I think it’s good to do this kind of photo documentation as I tend to forget just how much I have done each year. In fact, just looking for some representative photos for this post, I kept thinking, “Oh, yes! There was that project too! Oh, and that one as well!” I know I would otherwise forget all of this stuff in short order as the years really are running together lately.

The first thing to mention is that the old house sustained some fairly extensive damage to the roof during the late winter blizzard that hit Nova Scotia in March. Upon my arrival here in early May, I was dismayed to find torn up shingles strewn throughout the front garden. Even before going indoors for the first time, I wandered around the property inspecting the roof from different vantage points. I soon spotted a couple of badly ripped up sections where the roof planking was exposed. This did not bode well for the old place. Upon entering, I went straight upstairs and, not too surprisingly, found some areas of major water damage where the plaster ceilings and walls had been become soaked. These were sections of rooms that I had already finished replastering during past summers. Big mushy heaps of plaster lay on the floors or slopped over objects directly below the spots where water had entered the attic and come down through the ceilings. I wasn’t much amused. However, I’ve become quite adept at dealing with chaos and disappointment, so I wasn’t overly upset by the sight.

roofing company scaffolds set up around the east side of the house

The weather didn’t give me much of a break upon arrival. There was a heavy rain within a day or two. Water immediately seeped through many areas of the upstairs ceilings – including two spots in my bedroom. Armed with about a dozen buckets and plastic trays, I climbed up a ladder and through the attic hatch and set to work locating the worst of the holes in the roof. I did this during a heavy rain. Quite a depressing sight to watch streams of water splashing down onto the attic floor. However, it was also the best way to locate the hot spots that required a bucket to catch the flow. I soon realized that finding a good roofing company was job #1 on my list. As it happened, I spotted some fellows working on a roof up the road from my place. I liked what I saw (they were meticulously cleaning up the ground after completing the job). I emailed them and arranged to have someone come out to inspect the roof and give me a rough estimate. I already knew it was going to be an expensive job as I’d checked the planking while up in the attic and many of the heavy planks on the east side were soggy and rotten. We agreed on a price and then I went into “waiting mode”. Unfortunately, this area got hit with the tropical storm tail end of Hurricane Arthur, so the roof sustained even more damage. Fortunately, one of the roofers had done some minor patching to see things through until they could begin the job, so things weren’t quite as terrible as they might otherwise have been.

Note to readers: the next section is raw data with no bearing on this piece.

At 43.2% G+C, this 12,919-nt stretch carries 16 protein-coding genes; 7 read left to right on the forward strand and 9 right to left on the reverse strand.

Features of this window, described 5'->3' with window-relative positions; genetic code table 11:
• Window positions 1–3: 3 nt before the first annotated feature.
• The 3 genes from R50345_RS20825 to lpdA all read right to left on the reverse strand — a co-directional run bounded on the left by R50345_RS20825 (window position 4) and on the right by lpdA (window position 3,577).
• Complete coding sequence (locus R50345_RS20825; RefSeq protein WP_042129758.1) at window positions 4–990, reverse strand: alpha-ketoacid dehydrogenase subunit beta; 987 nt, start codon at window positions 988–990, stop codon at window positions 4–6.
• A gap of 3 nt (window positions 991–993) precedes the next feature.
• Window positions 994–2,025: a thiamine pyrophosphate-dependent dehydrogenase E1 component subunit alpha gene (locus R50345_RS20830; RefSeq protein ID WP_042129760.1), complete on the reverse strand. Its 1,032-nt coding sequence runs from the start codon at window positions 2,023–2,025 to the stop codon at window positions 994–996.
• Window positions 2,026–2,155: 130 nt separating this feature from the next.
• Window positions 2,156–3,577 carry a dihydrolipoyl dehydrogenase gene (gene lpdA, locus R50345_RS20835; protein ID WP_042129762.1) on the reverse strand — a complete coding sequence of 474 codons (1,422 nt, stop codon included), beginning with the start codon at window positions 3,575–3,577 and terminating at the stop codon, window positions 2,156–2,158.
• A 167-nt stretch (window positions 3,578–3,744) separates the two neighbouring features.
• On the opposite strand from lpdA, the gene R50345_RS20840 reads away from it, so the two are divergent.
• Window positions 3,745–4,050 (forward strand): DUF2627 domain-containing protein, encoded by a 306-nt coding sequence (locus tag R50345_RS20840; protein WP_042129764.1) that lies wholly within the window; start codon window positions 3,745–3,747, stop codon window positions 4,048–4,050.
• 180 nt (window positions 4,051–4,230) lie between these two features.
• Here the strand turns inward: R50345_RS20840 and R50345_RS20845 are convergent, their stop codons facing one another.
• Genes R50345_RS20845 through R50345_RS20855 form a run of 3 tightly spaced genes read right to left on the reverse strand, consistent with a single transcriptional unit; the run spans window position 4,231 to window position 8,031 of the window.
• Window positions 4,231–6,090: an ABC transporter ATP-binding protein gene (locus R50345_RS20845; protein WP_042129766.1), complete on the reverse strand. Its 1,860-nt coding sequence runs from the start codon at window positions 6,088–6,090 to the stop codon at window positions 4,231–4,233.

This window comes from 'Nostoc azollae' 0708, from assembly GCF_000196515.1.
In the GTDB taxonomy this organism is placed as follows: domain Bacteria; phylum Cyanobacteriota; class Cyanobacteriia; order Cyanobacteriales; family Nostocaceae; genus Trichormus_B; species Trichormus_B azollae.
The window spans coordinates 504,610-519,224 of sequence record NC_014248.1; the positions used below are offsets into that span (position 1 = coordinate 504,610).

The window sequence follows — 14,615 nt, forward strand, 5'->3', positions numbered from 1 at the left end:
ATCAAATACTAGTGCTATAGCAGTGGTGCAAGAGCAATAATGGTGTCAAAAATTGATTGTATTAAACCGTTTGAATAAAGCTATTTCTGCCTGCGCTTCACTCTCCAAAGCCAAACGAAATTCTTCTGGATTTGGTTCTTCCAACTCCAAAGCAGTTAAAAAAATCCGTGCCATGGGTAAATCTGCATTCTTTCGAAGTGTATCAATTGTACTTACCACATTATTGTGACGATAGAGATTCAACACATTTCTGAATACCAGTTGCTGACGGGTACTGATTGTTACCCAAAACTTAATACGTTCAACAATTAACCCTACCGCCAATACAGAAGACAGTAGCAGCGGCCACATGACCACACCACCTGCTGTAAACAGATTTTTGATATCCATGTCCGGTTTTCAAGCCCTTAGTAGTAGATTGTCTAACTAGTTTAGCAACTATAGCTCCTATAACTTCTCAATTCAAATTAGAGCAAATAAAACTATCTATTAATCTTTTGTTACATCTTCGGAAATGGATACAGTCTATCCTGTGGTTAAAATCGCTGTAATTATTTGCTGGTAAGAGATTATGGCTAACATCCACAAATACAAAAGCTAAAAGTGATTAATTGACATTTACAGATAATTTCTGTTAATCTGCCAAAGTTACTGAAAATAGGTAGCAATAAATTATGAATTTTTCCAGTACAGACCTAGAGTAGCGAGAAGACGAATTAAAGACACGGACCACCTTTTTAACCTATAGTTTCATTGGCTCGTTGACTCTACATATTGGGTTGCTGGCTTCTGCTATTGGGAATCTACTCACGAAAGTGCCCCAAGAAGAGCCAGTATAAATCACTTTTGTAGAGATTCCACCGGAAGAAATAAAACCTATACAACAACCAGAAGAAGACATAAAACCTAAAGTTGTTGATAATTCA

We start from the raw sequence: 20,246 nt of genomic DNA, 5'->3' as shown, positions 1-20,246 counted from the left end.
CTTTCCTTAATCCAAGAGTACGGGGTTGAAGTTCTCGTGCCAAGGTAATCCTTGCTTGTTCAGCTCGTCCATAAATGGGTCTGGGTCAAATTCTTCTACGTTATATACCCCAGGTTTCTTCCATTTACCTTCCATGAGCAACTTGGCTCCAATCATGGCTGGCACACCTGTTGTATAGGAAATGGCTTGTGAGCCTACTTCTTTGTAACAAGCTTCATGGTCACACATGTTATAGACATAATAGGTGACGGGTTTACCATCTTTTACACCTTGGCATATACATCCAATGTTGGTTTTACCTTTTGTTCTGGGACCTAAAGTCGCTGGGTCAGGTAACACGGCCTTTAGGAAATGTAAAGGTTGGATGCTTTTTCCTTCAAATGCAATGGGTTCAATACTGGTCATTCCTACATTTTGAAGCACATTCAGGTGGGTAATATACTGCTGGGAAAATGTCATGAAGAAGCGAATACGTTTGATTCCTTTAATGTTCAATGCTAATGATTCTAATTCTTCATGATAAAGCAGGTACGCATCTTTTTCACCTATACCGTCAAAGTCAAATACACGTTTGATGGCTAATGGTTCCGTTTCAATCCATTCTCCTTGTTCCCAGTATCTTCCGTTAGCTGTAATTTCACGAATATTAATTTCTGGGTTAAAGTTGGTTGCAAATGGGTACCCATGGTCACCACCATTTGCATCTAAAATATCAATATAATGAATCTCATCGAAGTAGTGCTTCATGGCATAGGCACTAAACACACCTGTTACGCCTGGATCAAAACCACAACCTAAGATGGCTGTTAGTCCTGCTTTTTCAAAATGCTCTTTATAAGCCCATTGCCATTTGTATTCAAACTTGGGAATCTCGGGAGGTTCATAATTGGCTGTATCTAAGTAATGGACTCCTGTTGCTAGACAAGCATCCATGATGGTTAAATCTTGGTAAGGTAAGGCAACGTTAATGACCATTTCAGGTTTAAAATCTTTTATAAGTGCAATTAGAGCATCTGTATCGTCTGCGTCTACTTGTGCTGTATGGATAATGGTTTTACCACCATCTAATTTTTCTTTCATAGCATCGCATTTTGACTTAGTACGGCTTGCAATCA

whale weathervane looking down from his newly shingled tower roof

Finally work began. The roofers ripped off all the old shingles and replaced about 20 big planks. There was one nasty surprise — the wood siding on one of the gables was a water-soaked mess from improperly installed flashing at some point in the distant past. That added a lot of extra cost to the job. Ho hum.